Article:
Professional Preparation of Teachers in Physics and Physical Science
The Physics Department aspires to becoming a premier place for current and future teachers to gain a deep understanding of physics and physical science. We also strive to model best practices for teaching physics and infuse every aspect of our curriculum with cutting edge research on student learning.
Learning Assistant Program
Reformed teaching requires small student-instructor ratios. To help achieve this goal in a sustainable way, the Department invites students with special promise who have already participated in the reformed courses to receive special preparation in facilitating learning through questioning (rather than through telling). This in-depth weekly preparation distinguishes Learning Assistants (LAs) from many lab teaching assistants.
In Autumn 2006, the Department started to offer an additional special course, separate from the PHY 4511, 4512, and 4513 courses in which the LAs receive their preparation, which concentrates on more general issues of teaching and learning. The design of this special course has benefited greatly from input from colleagues in physics and education at the University of Colorado, Boulder and the University of Arkansas.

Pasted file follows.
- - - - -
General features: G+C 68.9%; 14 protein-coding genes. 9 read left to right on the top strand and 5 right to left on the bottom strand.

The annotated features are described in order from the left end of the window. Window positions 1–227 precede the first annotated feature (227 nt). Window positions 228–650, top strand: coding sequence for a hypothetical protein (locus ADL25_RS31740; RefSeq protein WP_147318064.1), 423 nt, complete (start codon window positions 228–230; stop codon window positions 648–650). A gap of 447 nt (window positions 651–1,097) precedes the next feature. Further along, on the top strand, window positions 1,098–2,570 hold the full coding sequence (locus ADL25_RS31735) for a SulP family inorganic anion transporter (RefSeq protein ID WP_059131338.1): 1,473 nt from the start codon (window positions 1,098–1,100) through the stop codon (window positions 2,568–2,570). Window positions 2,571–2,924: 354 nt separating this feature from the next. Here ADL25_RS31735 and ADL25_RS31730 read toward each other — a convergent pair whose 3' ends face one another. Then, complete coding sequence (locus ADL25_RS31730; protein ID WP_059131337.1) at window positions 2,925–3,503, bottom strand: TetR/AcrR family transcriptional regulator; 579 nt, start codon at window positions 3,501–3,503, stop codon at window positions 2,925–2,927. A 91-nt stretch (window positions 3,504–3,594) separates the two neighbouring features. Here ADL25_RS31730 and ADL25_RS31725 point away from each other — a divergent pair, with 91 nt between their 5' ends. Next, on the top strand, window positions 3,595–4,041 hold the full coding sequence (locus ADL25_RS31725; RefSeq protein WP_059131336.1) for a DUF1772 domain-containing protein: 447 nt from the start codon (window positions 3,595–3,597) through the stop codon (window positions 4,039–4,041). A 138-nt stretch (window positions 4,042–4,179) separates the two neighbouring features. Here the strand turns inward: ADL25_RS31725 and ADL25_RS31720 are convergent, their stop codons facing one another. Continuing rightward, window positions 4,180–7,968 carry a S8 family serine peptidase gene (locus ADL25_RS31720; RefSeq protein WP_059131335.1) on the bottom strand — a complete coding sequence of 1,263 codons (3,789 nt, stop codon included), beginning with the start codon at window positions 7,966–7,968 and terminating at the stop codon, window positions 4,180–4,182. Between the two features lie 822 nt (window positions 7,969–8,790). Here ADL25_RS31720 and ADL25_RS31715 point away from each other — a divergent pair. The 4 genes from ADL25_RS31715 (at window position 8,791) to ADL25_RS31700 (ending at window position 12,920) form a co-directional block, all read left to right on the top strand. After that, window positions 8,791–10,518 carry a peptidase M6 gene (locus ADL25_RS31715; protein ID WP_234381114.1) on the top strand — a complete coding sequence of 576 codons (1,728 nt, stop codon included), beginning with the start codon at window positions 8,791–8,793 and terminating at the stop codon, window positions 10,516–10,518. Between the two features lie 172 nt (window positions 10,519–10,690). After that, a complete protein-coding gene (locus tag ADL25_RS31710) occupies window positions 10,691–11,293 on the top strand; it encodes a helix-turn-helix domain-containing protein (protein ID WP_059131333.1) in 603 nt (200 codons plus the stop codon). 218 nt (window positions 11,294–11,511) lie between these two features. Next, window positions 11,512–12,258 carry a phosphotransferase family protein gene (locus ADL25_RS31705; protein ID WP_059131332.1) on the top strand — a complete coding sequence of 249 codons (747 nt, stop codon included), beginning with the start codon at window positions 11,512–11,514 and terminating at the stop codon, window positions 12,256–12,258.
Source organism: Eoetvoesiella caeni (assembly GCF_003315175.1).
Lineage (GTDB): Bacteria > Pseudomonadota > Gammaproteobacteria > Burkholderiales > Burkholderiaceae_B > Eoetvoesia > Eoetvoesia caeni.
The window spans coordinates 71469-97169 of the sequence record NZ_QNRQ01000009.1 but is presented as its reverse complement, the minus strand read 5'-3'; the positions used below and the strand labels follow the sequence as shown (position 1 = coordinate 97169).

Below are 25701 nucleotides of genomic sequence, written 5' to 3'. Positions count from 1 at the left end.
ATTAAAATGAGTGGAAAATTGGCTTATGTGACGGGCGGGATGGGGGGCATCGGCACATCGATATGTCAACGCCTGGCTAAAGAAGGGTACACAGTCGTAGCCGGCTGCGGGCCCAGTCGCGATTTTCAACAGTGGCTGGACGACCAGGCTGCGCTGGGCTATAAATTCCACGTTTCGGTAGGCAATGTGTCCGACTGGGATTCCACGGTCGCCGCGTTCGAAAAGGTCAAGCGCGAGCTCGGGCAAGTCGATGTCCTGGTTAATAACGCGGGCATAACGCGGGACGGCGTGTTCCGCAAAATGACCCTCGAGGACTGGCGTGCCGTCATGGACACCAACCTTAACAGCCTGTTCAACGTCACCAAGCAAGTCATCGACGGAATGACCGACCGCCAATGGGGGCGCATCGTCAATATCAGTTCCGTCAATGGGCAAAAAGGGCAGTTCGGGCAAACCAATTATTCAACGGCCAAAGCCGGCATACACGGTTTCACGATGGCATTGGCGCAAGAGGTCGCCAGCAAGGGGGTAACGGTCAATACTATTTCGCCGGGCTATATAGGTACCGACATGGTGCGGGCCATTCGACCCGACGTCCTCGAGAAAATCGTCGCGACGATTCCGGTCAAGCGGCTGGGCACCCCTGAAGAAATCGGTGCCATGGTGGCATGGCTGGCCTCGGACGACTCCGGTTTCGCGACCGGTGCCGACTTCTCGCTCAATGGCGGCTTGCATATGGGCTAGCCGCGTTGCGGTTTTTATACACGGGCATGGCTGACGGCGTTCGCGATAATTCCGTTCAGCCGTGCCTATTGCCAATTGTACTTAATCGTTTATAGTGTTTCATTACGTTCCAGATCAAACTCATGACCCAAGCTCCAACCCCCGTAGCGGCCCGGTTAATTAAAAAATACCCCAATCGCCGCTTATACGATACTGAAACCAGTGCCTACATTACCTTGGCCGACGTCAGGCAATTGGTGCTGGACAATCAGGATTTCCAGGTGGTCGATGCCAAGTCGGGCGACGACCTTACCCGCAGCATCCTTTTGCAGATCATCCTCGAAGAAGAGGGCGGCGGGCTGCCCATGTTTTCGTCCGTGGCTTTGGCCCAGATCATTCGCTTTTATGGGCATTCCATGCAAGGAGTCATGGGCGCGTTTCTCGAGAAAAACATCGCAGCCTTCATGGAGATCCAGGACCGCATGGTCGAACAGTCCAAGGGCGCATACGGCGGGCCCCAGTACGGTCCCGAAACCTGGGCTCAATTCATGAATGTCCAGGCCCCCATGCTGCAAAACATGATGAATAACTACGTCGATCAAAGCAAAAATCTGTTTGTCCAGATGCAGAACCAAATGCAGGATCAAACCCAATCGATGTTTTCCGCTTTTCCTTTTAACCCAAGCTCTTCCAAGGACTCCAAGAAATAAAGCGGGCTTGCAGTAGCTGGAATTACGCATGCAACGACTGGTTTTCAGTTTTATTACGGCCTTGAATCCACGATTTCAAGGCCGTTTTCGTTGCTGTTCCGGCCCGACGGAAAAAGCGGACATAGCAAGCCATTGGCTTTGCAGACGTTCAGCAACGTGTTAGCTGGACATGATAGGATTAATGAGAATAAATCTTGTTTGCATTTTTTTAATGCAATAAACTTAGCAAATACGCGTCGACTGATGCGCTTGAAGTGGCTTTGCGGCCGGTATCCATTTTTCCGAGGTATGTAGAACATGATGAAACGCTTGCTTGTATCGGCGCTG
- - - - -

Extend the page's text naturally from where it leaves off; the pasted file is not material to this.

The SPU LA program extends beyond physics majors and minors and encompasses talented undergraduates from other sciences and engineering. In this way, it also serves as a natural recruiting setting for future science teachers.
Other Resources and Projects
Robert Noyce Scholarships for Prospective Math and Science Teachers
Seattle Pacific University has received a large grant from the National Science Foundation to increase the number of highly qualified teachers of science and mathematics. For information, please contact John Lindberg (Physics), Greg Phelan (Chemistry), Tim Nelson (Biology), or Robbin O'Leary (Mathematics).
Physics Teacher Education Coalition (PhysTEC)
In recognition of the Department's work in teacher preparation, Seattle Pacific University has been chosen as a Primary Program Institution by PhysTEC, a joint program of the American Physical Society, the American Association of Physics Teachers, and the American Institute of Physics. For more information, please contact Lane Seeley.
Earth System Science Education Alliance (ESSEA)
Seattle Pacific University has been selected as an ESSEA partner institution. The NSF-funded ESSEA program builds and expands on a project that was funded by NASA and implemented by the Institute for Global Environmental Strategies from 2000-2005, and included 20 colleges and universities who offered online Earth system science courses to over 1,700 K-12 teachers (including both pre-service and in-service teachers).
Teacher Professional Development Resources
The Teacher Professional Development Resources page offers resources for creators and instructors of teacher professional development courses. These resources are guided by the concept of a diagnostic learning environment. The website offers access to SPU Physics Department's professional development philosophy, example lessons tailored to the components of that philosophy, and even sample course agendas.